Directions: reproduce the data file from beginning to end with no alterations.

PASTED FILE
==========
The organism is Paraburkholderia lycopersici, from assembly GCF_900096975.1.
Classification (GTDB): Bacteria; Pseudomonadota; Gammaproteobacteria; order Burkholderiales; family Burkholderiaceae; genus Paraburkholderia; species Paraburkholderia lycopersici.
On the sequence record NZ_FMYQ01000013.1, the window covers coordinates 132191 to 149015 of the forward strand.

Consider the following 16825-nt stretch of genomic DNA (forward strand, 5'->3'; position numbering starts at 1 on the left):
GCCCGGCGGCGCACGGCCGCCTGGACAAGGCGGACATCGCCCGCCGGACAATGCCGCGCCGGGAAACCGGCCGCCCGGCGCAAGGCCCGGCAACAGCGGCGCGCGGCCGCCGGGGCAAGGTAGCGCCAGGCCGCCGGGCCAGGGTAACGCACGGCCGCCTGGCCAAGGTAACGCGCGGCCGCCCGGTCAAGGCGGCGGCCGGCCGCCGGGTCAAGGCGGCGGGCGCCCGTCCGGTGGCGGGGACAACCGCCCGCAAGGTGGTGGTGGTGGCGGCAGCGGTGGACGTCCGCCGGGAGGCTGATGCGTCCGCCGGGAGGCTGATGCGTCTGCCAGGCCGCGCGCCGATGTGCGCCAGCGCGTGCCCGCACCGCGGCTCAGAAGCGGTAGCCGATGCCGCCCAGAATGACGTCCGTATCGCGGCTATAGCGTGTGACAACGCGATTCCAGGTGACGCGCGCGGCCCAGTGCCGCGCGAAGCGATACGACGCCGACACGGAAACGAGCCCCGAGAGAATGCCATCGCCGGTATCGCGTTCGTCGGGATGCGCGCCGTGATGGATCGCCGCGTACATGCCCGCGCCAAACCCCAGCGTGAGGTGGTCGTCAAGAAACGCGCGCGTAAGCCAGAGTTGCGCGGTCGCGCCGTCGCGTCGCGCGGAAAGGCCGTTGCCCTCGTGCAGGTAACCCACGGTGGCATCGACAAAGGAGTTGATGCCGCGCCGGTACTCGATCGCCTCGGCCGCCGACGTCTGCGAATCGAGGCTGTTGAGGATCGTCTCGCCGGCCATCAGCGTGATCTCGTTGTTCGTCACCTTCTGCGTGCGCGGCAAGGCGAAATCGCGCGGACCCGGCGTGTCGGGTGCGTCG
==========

The organism is Paraburkholderia lycopersici, from assembly GCF_900096975.1.
Classification (GTDB): Bacteria; Pseudomonadota; Gammaproteobacteria; order Burkholderiales; family Burkholderiaceae; genus Paraburkholderia; species Paraburkholderia lycopersici.
On the sequence record NZ_FMYQ01000013.1, the window covers coordinates 132191 to 149015 of the forward strand.

Consider the following 16825-nt stretch of genomic DNA (forward strand, 5'->3'; position numbering starts at 1 on the left):
GCCCGGCGGCGCACGGCCGCCTGGACAAGGCGGACATCGCCCGCCGGACAATGCCGCGCCGGGAAACCGGCCGCCCGGCGCAAGGCCCGGCAACAGCGGCGCGCGGCCGCCGGGGCAAGGTAGCGCCAGGCCGCCGGGCCAGGGTAACGCACGGCCGCCTGGCCAAGGTAACGCGCGGCCGCCCGGTCAAGGCGGCGGCCGGCCGCCGGGTCAAGGCGGCGGGCGCCCGTCCGGTGGCGGGGACAACCGCCCGCAAGGTGGTGGTGGTGGCGGCAGCGGTGGACGTCCGCCGGGAGGCTGATGCGTCCGCCGGGAGGCTGATGCGTCTGCCAGGCCGCGCGCCGATGTGCGCCAGCGCGTGCCCGCACCGCGGCTCAGAAGCGGTAGCCGATGCCGCCCAGAATGACGTCCGTATCGCGGCTATAGCGTGTGACAACGCGATTCCAGGTGACGCGCGCGGCCCAGTGCCGCGCGAAGCGATACGACGCCGACACGGAAACGAGCCCCGAGAGAATGCCATCGCCGGTATCGCGTTCGTCGGGATGCGCGCCGTGATGGATCGCCGCGTACATGCCCGCGCCAAACCCCAGCGTGAGGTGGTCGTCAAGAAACGCGCGCGTAAGCCAGAGTTGCGCGGTCGCGCCGTCGCGTCGCGCGGAAAGGCCGTTGCCCTCGTGCAGGTAACCCACGGTGGCATCGACAAAGGAGTTGATGCCGCGCCGGTACTCGATCGCCTCGGCCGCCGACGTCTGCGAATCGAGGCTGTTGAGGATCGTCTCGCCGGCCATCAGCGTGATCTCGTTGTTCGTCACCTTCTGCGTGCGCGGCAAGGCGAAATCGCGCGGACCCGGCGTGTCGGGTGCGTCG